COTTON, Sir Robert I (1644-1717), of Hatley St. George, Cambs.

Published in The History of Parliament: the House of Commons 1660-1690, ed. B.D. Henning, 1983
Available from Boydell and Brewer

Family and Education

bap. 2 May 1644, 3rd s. of Sir Thomas Cotton, 2nd Bt., of Conington Castle, Hunts., being 1st surv. s. by 2nd w. Alice, da. and h. of Sir John Constable of Dromanby, Yorks., wid. of Edmund Anderson of Eyworth, Beds.; half-bro. of John Cotton I. m. lic. 4 July 1663, ‘aged 21’, Gertrude (d. 17 Aug. 1701), da. of William Morice I of Werrington, Devon, 1s. d.v.p. 1da. Kntd. 3 June 1663.1

Offices Held

Commr. for assessment, Cambs. 1664-80, 1689-90, j.p. 1672-Mar. 1688, 1689-d., commr. for recusants 1675; freeman, Cambridge 1679; dep. lt. Cambs. 1685-Mar. 1688, Oct. 1688-d.; sheriff, Cambs. and Hunts. Jan.-Nov. 1688; commr. for pontage, Cambridge 1692.2

Jt. postmaster gen. 1691-1708.3


Although Cotton settled in Cambridgeshire on his marriage, he appears, like Sir Levinus Bennet, to have taken no part in politics before the exclusion crisis. At the second election of 1679 they defeated the country candidates Gerard Russell and Edward Partherich. As ‘Mr Cotton’ he may have been moderately active, with three committees in the second Exclusion Parliament, the most important being for relief from arbitrary fines. He took no known part in the Oxford Parliament, and in James II’s Parliament he was named only to the committee on the bill for exporting leather. His answers on the repeal of the Test Act and Penal Laws are not extant, but his attitude cannot have been satisfactory to the Government, for the King’s agents recommended his removal from local office.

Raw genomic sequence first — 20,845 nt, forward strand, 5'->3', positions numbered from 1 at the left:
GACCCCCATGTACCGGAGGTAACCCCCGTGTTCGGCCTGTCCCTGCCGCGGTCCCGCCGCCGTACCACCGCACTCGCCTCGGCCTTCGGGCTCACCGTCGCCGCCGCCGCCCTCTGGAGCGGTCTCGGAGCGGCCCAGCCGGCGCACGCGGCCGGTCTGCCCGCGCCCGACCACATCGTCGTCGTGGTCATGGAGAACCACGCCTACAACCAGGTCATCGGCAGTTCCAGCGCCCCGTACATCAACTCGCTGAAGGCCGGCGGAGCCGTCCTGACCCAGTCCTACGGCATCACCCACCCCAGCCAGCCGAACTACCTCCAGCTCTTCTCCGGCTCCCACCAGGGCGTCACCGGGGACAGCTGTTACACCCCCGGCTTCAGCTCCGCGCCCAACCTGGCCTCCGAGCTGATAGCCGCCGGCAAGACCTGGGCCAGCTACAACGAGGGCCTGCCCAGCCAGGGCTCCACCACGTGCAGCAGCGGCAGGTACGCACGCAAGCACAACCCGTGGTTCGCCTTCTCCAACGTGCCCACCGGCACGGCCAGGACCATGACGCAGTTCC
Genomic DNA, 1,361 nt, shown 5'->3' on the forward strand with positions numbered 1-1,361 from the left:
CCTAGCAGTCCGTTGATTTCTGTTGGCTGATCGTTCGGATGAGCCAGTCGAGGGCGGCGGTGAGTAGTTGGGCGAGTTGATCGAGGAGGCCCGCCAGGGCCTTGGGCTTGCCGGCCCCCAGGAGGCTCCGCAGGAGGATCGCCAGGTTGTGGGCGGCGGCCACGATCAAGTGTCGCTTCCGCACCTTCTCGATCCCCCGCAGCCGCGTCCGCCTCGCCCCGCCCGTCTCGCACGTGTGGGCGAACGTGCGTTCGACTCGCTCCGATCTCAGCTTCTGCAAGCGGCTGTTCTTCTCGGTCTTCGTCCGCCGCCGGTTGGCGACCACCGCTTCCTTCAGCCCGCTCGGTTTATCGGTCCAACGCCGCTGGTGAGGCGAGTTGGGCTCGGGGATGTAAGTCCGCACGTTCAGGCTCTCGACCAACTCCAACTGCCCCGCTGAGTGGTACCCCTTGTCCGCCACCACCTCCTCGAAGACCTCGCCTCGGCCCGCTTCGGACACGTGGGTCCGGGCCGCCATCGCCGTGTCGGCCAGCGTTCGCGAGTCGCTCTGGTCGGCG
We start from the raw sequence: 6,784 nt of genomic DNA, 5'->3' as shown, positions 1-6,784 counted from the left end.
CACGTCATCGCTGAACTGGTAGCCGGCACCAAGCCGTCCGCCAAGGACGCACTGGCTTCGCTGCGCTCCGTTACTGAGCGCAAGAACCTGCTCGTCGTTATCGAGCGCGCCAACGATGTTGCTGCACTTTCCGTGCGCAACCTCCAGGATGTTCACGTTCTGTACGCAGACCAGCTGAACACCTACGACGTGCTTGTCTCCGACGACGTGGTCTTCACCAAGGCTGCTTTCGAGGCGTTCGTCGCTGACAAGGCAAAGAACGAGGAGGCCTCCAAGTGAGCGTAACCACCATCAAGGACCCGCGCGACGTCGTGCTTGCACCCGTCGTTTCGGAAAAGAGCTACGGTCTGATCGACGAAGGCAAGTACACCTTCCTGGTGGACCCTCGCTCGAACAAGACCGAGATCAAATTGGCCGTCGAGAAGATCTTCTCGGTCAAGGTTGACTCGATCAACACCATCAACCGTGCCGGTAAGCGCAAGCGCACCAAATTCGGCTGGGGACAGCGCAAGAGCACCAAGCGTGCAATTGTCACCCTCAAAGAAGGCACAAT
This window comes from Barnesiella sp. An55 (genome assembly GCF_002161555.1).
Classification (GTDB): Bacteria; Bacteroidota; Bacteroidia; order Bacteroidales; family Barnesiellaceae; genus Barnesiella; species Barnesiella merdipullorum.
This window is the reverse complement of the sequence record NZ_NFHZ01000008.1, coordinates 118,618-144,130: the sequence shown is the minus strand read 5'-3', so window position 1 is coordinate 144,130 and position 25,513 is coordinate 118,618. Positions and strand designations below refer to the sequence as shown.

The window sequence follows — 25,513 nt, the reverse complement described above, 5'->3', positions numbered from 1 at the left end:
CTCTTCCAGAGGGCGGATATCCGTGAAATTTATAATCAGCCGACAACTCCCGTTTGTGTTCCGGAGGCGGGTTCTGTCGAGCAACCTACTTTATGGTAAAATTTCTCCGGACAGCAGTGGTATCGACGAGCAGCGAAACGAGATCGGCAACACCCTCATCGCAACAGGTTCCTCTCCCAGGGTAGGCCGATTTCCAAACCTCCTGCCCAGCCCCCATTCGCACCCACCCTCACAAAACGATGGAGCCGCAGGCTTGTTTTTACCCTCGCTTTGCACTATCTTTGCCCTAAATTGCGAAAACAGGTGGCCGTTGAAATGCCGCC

After the Revolution Lord Danby (Sir Thomas Osborne) unsuccessfully recommended Cotton for employment. In the Convention he voted to agree with the Lords that the throne was not vacant. In other respects his record cannot be entirely distinguished from that of the Cheshire Member, but he was probably very active, making some 20 speeches, serving on up to 80 committees, and telling in four divisions. If so, he was appointed to the committees for securing religion, laws and liberties, to consider the suspension of habeas corpus, and to inquire into the authors and advisers of grievances. He helped to draw up the address for the suppression of the mutiny at Ipswich. The first recorded speech definitely ascribed to the Member for Cambridgeshire was on 28 Mar. 1689, when he opposed the proviso to the coronation oath to permit alterations in religion. He was named to the committees for the repeal of the Corporations Act and for the toleration bill. He wished to agree to the Lords’ amendment exempting the clergy from the new oath of allegiance, and was appointed to a small committee on 24 Apr. to search for precedents. He recommended himself to the new regime by praising the King’s leniency and serving on all the committees to naturalize his Dutch cousins and advisers. He took the chair for the bill naturalizing Auverquerque and Zuylestein, and on 29 Apr. carried it to the Upper House. On the question of exclusion from indemnity he urged specifying offenders rather than offences, which would